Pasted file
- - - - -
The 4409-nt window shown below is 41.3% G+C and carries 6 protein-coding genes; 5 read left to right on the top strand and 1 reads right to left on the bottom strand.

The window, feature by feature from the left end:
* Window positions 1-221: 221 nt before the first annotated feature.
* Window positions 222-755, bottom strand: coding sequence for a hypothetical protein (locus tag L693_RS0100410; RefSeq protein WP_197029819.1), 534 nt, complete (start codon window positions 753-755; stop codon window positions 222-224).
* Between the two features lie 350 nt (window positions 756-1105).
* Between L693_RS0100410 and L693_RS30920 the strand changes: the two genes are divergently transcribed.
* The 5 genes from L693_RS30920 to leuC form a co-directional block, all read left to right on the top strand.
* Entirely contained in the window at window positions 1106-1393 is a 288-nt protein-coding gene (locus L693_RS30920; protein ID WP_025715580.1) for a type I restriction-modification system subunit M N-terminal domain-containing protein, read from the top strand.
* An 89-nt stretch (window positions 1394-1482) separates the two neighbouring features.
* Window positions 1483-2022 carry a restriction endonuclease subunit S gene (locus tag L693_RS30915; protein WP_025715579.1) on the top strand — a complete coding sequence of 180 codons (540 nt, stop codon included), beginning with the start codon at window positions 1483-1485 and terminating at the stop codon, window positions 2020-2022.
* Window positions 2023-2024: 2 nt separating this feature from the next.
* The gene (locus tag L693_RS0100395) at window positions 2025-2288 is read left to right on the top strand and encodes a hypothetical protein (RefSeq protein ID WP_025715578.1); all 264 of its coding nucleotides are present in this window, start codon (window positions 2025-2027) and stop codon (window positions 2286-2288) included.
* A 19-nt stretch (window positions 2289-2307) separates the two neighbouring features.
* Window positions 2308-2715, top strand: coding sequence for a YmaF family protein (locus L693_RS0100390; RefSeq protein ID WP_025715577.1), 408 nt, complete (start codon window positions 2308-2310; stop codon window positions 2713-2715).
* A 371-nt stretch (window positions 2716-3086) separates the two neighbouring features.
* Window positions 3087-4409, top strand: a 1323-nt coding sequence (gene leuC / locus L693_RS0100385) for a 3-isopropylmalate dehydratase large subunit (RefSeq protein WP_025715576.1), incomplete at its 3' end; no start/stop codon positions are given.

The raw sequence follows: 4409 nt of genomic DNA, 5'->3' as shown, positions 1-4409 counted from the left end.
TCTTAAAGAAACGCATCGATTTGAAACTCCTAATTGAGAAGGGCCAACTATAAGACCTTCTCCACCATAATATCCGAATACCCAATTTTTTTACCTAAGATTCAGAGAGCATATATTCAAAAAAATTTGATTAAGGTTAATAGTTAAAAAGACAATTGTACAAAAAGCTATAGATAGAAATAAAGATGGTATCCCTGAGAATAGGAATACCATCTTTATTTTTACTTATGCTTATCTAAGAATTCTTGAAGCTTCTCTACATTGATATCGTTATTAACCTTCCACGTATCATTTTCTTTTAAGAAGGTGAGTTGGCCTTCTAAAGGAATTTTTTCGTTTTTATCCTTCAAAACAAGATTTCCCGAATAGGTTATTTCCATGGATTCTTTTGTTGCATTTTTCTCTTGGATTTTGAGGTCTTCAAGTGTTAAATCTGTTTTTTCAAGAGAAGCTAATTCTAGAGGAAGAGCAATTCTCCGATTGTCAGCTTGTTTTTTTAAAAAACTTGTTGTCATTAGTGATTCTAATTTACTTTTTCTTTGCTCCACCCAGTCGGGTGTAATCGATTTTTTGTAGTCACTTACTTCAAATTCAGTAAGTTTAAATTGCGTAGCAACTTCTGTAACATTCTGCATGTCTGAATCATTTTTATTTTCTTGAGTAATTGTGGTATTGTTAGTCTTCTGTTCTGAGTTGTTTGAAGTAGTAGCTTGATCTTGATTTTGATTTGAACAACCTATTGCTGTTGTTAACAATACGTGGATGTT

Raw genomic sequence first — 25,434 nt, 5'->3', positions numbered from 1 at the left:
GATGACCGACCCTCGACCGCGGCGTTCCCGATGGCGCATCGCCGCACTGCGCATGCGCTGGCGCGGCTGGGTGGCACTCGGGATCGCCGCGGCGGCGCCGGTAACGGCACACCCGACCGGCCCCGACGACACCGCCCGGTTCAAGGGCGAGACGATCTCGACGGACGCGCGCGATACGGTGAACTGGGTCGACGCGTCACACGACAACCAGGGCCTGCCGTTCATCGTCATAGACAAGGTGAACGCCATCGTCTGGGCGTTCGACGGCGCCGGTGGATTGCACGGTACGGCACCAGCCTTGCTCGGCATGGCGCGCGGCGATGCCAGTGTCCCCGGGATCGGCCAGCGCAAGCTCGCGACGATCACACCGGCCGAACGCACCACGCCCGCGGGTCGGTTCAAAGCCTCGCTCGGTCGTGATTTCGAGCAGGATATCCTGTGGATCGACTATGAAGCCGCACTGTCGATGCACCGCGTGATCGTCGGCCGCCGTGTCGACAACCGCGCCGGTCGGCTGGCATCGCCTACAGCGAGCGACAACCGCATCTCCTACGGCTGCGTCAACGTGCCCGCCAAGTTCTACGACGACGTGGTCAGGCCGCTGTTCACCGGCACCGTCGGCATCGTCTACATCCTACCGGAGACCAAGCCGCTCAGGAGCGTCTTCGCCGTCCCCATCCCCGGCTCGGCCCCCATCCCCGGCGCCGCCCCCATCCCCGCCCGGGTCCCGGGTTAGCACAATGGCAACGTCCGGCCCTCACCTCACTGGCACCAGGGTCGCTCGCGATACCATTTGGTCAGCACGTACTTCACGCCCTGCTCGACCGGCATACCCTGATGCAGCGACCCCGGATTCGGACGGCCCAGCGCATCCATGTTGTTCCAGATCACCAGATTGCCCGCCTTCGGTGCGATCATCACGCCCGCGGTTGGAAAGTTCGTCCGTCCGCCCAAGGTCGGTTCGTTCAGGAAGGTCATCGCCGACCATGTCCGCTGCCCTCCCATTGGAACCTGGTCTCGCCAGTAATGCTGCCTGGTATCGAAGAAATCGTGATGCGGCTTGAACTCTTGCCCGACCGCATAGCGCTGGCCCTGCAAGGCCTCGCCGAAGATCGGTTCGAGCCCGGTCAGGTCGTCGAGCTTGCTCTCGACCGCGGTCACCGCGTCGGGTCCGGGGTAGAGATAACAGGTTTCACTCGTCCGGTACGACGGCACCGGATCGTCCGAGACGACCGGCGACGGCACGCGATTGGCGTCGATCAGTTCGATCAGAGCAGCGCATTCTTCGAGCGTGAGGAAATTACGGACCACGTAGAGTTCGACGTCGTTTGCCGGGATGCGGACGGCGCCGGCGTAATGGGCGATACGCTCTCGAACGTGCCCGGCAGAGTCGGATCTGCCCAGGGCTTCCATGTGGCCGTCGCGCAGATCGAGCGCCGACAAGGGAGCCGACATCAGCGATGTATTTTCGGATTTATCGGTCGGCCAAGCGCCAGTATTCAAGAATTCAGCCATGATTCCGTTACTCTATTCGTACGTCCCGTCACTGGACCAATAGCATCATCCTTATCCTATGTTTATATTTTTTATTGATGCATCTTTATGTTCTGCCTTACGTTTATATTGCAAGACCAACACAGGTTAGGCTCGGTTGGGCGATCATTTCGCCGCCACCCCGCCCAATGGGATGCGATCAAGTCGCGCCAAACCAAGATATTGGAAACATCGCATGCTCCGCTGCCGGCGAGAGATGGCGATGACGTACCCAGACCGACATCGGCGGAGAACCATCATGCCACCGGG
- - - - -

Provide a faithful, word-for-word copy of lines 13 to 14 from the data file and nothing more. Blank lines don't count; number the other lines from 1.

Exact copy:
* A 19-nt stretch (window positions 2289-2307) separates the two neighbouring features.
* Window positions 2308-2715, top strand: coding sequence for a YmaF family protein (locus L693_RS0100390; RefSeq protein ID WP_025715577.1), 408 nt, complete (start codon window positions 2308-2310; stop codon window positions 2713-2715).